On the offensive side of the ball, Bryan Reynolds should also be considered an extension candidate. Reynolds finished fourth in National League Rookie of the Year voting after posting a strong .314/.377/.503 line in 546 plate appearances that included 16 long balls, and a 131 wRC+. Among rookies with at least 300 plate appearances, Reynolds’ ranked 5th in fWAR (3.2), OPS, and wRC+. The Pirates’ rookie only made soft contact 16% of the time, and hard contact 43% of the time, putting him in the 67th percentile of hard hit rate. Defensively, Reynolds was nothing special, recording +5 DRS, but a -3.5 UZR among all three outfield positions. However, there is a bit of concern for Reynolds as his BAbip was .387. On paper, that looks unsustainable, but the switch hitter is familiar with high BAbip. His lowest BAbip in a single season throughout the minors was .362, but his lowest wRC+ was 122. Reynolds probably won’t regress too much, and he would be a very good offensive building block for the Pirates.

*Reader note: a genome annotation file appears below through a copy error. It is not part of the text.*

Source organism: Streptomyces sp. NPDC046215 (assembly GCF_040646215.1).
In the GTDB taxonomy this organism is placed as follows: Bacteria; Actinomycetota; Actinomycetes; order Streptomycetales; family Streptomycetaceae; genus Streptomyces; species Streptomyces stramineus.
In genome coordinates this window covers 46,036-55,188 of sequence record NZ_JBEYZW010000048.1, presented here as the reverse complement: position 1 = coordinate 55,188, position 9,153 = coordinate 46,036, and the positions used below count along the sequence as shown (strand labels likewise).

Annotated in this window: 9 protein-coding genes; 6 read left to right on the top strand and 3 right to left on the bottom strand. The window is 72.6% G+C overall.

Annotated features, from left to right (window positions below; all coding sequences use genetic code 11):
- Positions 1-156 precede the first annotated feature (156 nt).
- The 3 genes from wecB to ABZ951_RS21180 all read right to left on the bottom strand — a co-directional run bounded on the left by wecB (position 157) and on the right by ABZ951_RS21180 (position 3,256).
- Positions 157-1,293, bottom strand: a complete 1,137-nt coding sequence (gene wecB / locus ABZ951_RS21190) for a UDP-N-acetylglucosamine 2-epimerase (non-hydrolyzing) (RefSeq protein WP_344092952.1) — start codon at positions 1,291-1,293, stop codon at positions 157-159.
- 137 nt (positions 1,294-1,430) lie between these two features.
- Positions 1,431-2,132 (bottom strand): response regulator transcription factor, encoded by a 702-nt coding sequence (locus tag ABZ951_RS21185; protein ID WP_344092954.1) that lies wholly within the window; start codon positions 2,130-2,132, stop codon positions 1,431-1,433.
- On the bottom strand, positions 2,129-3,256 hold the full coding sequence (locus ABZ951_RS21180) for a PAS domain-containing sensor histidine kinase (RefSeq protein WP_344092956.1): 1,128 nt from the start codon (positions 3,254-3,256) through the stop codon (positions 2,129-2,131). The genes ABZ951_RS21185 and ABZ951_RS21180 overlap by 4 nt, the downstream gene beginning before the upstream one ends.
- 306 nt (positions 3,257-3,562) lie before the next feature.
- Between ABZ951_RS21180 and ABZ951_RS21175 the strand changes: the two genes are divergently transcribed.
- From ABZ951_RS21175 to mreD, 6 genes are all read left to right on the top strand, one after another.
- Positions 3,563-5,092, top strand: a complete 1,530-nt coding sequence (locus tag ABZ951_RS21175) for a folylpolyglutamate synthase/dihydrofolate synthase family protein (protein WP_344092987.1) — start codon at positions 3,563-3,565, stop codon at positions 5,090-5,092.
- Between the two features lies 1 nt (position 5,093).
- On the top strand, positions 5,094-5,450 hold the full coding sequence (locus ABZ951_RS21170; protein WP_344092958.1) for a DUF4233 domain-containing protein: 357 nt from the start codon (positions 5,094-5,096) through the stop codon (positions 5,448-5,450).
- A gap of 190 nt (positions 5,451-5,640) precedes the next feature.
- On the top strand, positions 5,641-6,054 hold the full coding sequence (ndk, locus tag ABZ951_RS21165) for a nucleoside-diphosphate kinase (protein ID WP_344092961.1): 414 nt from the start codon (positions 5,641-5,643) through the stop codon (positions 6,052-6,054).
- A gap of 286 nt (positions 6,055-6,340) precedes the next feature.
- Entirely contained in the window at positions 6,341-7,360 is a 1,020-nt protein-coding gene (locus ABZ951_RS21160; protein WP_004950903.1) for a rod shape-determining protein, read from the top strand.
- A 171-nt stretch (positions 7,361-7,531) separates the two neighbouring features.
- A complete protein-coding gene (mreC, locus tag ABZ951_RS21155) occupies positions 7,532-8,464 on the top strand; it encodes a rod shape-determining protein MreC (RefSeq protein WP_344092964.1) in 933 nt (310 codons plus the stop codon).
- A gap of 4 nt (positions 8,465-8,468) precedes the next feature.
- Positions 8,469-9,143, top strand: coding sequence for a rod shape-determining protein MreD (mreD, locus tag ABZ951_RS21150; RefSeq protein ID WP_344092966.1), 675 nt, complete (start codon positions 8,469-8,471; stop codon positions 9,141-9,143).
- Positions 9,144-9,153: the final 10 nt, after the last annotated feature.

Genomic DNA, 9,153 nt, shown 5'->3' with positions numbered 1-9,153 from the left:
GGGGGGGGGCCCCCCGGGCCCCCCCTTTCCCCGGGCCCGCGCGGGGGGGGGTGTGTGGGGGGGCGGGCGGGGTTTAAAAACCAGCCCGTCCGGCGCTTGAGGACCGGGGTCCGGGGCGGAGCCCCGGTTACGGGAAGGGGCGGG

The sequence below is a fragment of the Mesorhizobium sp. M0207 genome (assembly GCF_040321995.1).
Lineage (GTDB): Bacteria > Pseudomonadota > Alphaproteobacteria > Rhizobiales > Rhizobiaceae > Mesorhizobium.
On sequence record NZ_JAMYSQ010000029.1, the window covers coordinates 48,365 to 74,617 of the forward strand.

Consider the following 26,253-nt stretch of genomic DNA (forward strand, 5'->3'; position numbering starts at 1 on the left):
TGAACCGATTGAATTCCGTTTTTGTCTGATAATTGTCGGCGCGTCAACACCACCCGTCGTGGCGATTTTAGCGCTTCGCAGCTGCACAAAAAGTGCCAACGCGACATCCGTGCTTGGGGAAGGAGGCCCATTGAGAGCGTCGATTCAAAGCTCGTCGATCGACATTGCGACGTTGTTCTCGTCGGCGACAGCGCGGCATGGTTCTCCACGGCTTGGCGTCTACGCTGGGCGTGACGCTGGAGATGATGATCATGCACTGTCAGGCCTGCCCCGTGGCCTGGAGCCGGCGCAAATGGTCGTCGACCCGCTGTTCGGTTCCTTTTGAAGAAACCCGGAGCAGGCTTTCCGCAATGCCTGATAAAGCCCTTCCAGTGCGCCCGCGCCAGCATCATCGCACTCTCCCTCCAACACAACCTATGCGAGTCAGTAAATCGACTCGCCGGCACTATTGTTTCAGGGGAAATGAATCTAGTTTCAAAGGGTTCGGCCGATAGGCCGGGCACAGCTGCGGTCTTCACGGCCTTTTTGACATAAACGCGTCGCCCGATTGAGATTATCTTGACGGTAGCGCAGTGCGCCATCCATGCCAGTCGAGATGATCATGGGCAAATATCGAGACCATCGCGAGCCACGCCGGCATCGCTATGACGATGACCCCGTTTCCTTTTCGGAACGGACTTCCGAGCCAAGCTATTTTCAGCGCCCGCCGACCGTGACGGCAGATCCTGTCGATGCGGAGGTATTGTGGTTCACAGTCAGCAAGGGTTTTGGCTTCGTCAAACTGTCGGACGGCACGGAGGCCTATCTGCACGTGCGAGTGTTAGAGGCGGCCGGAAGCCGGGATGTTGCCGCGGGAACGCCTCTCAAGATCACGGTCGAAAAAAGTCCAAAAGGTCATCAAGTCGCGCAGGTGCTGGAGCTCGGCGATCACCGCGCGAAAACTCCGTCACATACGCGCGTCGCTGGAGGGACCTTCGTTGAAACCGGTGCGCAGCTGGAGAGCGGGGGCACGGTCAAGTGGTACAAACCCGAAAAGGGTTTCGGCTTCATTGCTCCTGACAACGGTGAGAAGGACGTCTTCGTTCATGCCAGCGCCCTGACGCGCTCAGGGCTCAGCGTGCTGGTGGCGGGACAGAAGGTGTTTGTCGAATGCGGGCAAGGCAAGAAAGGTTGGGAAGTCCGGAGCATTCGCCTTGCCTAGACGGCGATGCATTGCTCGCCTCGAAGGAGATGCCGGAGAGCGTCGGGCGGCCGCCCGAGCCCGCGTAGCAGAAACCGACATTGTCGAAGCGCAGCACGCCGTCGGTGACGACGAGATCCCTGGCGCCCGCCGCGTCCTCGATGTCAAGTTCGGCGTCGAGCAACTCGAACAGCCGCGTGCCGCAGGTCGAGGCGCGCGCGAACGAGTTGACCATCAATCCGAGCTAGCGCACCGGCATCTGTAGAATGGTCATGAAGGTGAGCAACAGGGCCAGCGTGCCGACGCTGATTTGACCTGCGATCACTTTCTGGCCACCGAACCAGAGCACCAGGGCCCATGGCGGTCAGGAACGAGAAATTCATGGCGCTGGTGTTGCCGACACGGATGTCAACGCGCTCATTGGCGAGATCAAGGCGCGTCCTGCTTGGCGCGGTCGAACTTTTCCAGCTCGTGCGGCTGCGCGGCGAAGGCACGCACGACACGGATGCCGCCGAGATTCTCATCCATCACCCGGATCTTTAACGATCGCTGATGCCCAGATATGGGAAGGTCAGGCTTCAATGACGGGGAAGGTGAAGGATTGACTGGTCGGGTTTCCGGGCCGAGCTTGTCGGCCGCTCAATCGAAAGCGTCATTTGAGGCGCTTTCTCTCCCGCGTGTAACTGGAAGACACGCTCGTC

Middle infielder Kevin Newman was also brought up in Heyman’s tweet. Newman, like Reynolds, also had a good rookie season. After taking over primary shortstop duties in 2019, the right-handed batter hit for a solid .308/.353/.446 line in 531 plate appearances, including 12 home runs and 16 stolen bags. Overall, he was pinned at 110 wRC+. Newman showed a keen eye at the plate. He struck out just 11.7% of the time, which was the 5th lowest in all of baseball. Defensively, Newman was below average at shortstop. He posted a -7 DRS and -5.2 UZR mark at the position, but was much better at second base (2 DRS, 1.9 UZR). Plus, he should see more time at the keystone moving forward in 2020. However, I’d be a bit weary of the standout rookie. He was in the bottom 5th percentile of both hard hit rate and exit velocity. Hopefully, Newman can start driving the gap more frequently in 2020 to bring his value up a bit, but I would like to see at least another half season of good production before looking more deeply into an extension.